Gatsby and Different Classes

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The critical essay that I found is from Cliff Notes titled “Social Stratification: The Great Gatsby as Social Commentary” by Kate Maurer. The essay discusses the theme that is one of the most developed in The Great Gatsby, being social stratification. Maurer explains that Fitzgerald carefully set up his novel into distinct social classes and he recognizes how each group has it’s own problems to deal with that comes with living during the 1920s. The groups that were created for the novel include old money, new money, and no money. Fitzgerald attacks the rich, which Maurer explains is obvious. He places the rich into two groups, being new money and old money. The Buchannans and Jordan Baker were born into wealth, making them the old money people, where as Gatsby and Gatsby’s partygoers worked for their money and were called the new money people. The characters that are considered no money include Nick Carraway and Myrtle Wilson. Although, Nick may have been born into wealth, he wasn’t nearly as wealthy as Gatsby or the Buchannans and Ms. Baker. Maurer states that Nick turns out to be a well principled man, where as Myrtle keeps trying to climb the social hierarchy to get what she wants by having an affair with Tom. All of the characters are struggling in some way or the other and Maurer goes into a little further detail explaining how Fitzgerald produced these characters to show the meaning of different social classes. I will back up her statements by using examples from the novel to better describe the characters and to make Maurer’s essay more accountable.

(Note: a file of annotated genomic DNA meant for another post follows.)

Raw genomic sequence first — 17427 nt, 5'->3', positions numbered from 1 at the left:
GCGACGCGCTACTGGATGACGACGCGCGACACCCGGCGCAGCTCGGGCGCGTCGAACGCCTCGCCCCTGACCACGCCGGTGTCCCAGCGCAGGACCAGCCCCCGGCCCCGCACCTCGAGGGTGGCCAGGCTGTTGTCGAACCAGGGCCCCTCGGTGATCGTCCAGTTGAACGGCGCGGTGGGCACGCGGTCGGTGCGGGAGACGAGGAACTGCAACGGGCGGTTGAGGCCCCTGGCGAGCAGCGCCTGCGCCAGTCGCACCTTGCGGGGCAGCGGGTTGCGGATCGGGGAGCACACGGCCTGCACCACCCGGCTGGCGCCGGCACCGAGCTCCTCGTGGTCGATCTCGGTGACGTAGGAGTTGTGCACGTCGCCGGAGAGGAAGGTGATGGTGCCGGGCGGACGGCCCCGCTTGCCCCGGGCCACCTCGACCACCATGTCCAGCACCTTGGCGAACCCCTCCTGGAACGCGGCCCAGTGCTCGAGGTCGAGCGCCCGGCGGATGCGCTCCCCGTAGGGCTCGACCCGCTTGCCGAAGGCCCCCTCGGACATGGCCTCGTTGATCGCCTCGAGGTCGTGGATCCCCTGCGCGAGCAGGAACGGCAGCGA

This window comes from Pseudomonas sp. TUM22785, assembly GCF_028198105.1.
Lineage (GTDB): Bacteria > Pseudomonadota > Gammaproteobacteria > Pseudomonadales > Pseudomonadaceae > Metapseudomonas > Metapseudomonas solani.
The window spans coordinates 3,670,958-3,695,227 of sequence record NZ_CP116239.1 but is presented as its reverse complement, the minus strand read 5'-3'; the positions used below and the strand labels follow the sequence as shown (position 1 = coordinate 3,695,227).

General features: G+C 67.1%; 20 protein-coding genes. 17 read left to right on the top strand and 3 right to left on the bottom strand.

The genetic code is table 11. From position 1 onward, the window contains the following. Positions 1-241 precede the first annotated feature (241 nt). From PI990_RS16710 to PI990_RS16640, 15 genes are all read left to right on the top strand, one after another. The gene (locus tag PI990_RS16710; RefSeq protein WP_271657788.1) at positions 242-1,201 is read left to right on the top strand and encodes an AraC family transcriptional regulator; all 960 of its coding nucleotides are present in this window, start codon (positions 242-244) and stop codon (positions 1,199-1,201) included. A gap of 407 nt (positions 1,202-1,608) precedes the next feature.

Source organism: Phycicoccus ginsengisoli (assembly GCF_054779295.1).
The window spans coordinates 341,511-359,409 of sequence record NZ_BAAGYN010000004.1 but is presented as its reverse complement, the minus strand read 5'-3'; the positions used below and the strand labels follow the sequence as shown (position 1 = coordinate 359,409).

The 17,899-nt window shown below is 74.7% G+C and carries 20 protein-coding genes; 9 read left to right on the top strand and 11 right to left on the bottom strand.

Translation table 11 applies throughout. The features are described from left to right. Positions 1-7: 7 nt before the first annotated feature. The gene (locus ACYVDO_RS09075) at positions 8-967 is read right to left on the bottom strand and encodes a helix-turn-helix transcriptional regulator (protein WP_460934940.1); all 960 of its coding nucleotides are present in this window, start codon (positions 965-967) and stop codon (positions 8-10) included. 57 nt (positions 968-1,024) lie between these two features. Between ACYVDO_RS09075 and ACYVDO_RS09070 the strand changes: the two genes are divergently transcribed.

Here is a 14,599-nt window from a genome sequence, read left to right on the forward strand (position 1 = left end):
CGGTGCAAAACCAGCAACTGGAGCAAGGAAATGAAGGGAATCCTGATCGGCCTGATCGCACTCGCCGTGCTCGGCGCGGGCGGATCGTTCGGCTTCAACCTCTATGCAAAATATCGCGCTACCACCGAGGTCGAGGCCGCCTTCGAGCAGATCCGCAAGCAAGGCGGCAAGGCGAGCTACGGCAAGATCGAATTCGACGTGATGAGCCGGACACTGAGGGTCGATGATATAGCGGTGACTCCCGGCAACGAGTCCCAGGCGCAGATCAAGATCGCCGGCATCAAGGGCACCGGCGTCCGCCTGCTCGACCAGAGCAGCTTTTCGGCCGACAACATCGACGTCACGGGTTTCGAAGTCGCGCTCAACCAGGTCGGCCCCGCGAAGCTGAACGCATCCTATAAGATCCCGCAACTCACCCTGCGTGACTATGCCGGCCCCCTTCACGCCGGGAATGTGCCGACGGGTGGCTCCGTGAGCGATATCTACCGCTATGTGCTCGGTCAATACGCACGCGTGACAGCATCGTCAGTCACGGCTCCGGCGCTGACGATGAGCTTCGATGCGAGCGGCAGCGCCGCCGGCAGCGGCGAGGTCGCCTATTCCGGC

Tom and Daisy are both people who were clearly born into wealth. Considering Tom bought Daisy a “string of pearls valued at three hundred and fifty thousand dollars” (76) the day before their wedding, says enough. Three hundred and fifty thousand dollars in the 1920s is much more than it is now. This just goes to show how rich is. Not only is Tom rich, but his wife, Daisy also comes from a wealthy family in



Cited: Fitzgerald, Scott F. The Great Gatsby. New York: Scribner, 2004. Print. Maurer, Kate. CliffsNotes on The Great Gatsby. 15 Jan 2013 <http://www.cliffsnotes.com/study_guide/literature/id-119.html>.

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